- Last Updated on Wednesday, 18 December 2013 12:37
- Published on Wednesday, 18 December 2013 12:37
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Public meetings last week on proposed efforts to drill for natural gas in the ancient shale deposits that make up the Taylorsville Basin made the point that county officials in King George and Westmoreland will need to be busy in the coming months preparing regulations to protect citizens and the environment.
In meetings in Bowling Green and Montross, speakers talked about the good news and the bad news that may result from the drilling efforts, and urged local officials to be prepared for both.
The good news included dramatic job growth, substantial income for landowners, state and local revenue and increased energy production. The bad news included increased truck traffic on local roads, declining property values, noise and possible threats to the environment.
Texas-based Shore Exploration and Production discovered potential natural gas deposits in the Taylorsville Basin in Virginia more than 20 years ago. The basin is a 210-million-year-old layer of shale deposits that runs from Richmond to Maryland underneath the Rappahannock and Potomac Rivers. At the time, drilling costs to obtain the natural gas locked in the shale were considered prohibitive. But recent developments in using hydraulic fracturing --- commonly called fracking -- have led to significant energy production in other areas of the country and may be the key to energy production in Virginia.
Shore Exploration has signed drilling leases for 84,390 acres in the Northern Neck and Middle Peninsula, including 13,864 acres in Westmoreland and 10,443 acres in King George. Actual drilling is scheduled to begin in about 18 months.
Last week’s meetings were hosted by the Friends of the Rappahannock and the Caroline County Countryside Alliance. More than 40,000 acres have been leased for drilling in Caroline County. At both meetings, Friends of the Rappahannock Executive Director John Tippett said his organization “has not taken a position on whether hydraulic fracturing is good or bad. What we hope is to start a conversation between elected officials and each other,” Tippett said.
Westmoreland Supervisor Rosemary Mahan said she felt speakers “tried to give both sides.” Mahan said she considered the meetings “very informative and fairly unbiased” and noted the local officials who attended have work to do to be prepared for the proposed natural gas drilling.
“I think it is important for us to get as much information as possible about the topic and have a determination of what our responsibilities are with regard to regulation on a local level,” Westmoreland County Administrator Norm Risavi said, when interviewed about the drilling proposal. Risavi said the Northern Neck Planning District Commission has arranged for local officials to hear a presentation on the drilling proposal from the Virginia Department of Mines, Minerals and Energy at its next meeting in January.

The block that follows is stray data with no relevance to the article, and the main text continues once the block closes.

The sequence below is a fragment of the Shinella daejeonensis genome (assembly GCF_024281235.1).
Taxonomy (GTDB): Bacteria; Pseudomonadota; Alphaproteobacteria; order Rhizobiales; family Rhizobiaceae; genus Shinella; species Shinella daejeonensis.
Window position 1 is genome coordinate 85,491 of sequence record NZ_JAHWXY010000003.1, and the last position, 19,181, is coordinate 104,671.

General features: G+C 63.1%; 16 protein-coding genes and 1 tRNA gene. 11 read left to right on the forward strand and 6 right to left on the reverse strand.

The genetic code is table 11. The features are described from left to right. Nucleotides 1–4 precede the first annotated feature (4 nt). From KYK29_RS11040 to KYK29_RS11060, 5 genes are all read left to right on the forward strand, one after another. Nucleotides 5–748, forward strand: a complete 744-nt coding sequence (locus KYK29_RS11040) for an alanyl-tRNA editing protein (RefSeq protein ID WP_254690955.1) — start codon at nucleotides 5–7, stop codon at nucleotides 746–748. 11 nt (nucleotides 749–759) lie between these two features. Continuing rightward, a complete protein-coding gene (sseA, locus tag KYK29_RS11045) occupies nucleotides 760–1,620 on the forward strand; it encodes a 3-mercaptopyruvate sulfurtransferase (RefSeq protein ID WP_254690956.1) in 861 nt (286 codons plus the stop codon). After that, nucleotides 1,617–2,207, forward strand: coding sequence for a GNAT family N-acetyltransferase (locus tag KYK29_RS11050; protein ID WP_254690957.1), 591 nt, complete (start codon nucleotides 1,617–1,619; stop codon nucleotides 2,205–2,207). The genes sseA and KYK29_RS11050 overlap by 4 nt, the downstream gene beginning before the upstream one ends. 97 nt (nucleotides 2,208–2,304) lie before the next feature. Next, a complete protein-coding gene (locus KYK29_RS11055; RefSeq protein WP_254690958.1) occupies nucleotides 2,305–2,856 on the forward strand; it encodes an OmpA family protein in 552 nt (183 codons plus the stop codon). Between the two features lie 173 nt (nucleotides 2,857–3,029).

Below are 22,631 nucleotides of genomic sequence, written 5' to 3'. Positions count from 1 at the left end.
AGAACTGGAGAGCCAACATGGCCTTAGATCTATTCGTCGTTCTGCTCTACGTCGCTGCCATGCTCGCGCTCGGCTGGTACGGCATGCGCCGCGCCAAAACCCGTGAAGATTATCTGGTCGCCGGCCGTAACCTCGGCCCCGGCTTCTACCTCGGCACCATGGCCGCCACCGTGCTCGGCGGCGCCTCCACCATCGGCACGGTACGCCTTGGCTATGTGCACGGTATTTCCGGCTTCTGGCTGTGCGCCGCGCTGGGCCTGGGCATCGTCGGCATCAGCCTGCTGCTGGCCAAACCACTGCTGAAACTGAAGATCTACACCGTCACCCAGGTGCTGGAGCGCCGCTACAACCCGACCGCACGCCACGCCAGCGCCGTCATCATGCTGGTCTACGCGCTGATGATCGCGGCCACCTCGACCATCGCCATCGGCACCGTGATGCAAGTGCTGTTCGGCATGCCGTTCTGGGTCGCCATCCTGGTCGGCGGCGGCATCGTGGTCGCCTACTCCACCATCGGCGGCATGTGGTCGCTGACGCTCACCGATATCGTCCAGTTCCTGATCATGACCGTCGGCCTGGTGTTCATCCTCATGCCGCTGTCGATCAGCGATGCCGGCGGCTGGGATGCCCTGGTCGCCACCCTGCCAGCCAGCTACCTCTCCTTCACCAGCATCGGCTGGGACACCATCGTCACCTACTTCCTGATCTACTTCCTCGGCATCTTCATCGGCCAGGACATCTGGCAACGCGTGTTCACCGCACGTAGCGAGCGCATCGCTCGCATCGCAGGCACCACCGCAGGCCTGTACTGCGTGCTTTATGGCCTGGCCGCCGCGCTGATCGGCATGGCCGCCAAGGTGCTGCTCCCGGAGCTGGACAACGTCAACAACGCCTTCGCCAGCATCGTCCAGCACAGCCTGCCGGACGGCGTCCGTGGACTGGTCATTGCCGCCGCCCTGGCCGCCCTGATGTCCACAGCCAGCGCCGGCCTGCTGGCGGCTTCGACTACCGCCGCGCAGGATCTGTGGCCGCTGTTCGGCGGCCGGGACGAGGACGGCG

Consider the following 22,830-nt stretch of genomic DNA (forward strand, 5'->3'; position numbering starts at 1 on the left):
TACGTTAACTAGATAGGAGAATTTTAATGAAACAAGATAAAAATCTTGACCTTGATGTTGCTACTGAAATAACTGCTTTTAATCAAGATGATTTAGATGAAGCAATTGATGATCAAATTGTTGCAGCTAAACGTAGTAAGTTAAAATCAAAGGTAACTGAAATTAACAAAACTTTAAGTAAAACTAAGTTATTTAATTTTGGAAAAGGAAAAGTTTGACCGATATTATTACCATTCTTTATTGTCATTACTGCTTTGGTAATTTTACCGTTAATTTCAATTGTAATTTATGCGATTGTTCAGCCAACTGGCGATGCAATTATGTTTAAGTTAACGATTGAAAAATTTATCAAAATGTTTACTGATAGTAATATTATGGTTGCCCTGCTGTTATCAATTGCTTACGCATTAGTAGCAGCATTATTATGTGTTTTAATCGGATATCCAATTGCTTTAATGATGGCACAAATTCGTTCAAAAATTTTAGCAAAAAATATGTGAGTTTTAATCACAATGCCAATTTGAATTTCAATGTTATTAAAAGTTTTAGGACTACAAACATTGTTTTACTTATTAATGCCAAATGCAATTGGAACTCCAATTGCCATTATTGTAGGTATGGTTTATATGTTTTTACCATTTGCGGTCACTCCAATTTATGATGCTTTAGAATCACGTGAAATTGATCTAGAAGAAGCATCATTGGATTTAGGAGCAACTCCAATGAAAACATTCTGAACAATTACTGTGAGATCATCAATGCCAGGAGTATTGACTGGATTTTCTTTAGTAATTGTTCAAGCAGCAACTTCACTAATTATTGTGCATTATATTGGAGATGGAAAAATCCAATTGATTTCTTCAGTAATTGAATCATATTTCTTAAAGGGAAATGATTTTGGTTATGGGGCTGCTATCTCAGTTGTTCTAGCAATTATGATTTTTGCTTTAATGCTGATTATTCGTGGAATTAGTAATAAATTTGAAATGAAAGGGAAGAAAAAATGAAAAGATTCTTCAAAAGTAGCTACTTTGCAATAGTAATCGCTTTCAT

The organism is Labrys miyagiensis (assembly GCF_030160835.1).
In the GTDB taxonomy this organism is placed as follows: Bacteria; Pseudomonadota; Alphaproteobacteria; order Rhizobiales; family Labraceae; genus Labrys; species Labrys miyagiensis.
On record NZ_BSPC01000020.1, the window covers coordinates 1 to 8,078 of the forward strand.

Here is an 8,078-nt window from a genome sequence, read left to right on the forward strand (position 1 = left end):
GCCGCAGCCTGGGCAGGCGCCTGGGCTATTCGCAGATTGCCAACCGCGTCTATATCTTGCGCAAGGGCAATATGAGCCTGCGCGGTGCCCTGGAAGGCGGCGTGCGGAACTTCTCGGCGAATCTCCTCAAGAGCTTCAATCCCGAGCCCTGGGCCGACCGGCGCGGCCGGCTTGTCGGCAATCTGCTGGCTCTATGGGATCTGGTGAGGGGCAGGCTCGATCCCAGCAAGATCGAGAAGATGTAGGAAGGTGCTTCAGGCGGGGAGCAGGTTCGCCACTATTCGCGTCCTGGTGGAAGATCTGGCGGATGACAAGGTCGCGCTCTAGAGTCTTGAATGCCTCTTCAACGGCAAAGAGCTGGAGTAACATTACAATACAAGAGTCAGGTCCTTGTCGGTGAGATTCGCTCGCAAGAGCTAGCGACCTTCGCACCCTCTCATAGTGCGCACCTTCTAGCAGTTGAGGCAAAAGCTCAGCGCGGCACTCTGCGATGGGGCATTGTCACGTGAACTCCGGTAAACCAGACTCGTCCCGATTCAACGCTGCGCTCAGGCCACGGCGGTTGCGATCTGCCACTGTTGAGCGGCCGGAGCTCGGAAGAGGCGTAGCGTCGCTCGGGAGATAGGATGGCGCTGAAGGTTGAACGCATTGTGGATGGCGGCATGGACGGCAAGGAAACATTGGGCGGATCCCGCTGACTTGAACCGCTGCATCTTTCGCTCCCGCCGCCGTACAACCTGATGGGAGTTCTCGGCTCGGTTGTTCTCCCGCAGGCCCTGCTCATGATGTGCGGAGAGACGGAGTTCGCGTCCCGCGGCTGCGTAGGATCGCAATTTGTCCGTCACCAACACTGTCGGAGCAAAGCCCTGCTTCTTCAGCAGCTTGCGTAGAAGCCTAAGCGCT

One of the speakers at both meetings was Gwen Lachelt, a county commissioner from Durango, Colorado, who, while clearly no fan of fracking, outlined the pluses and minuses that can come from such a project. Lachelt said that oil and gas drilling began in LaPlata County, Colorado more than a quarter-century ago. Today there are more than 3,400 wells in the county. “We were not prepared for the impact,” said Lachelt, who is the founder of the Earthworks Oil & Gas Accountability Project. Lachelt said hydraulic fracturing, or fracking, involves injecting millions of gallons of water and chemicals into the shale deposits to crack them so natural gas, or oil, can be extracted. “Our county and our state have received tremendous benefits from oil and gas production,” Lachelt said. “But it hasn’t come without some impact.” Lachelt noted that in Colorado, “Before we knew it, drilling rigs were popping up everywhere, property values near drilling sites declined and there continues to be heavy truck traffic that is having an impact on our roads.”
Stan Sherrill, president of Shore Exploration and Production Corp., who attended both meetings, promised his company would be environmentally responsible. “There are a lot of laws in the state of Virginia that are not in Colorado,” Sherrill said. “We have to satisfy not only DMME [the Virginia Department of Mines, Minerals and Energy] but also the Department of Environmental Quality and the [local] Board of Supervisors. We have a lot of work to do, and we want to be a good neighbor.”
Rick Parrish of the Southern Environmental Law Center agreed with Sherrill that Virginia is better prepared than many states for the impact of drilling, as a result of state laws enacted in the 1990s to protect the Chesapeake Bay and its tributaries. “The state believes it has the current regulations needed to oversee shale drilling,” Parrish said. “Virginia is in better shape than most places,” Parrish said.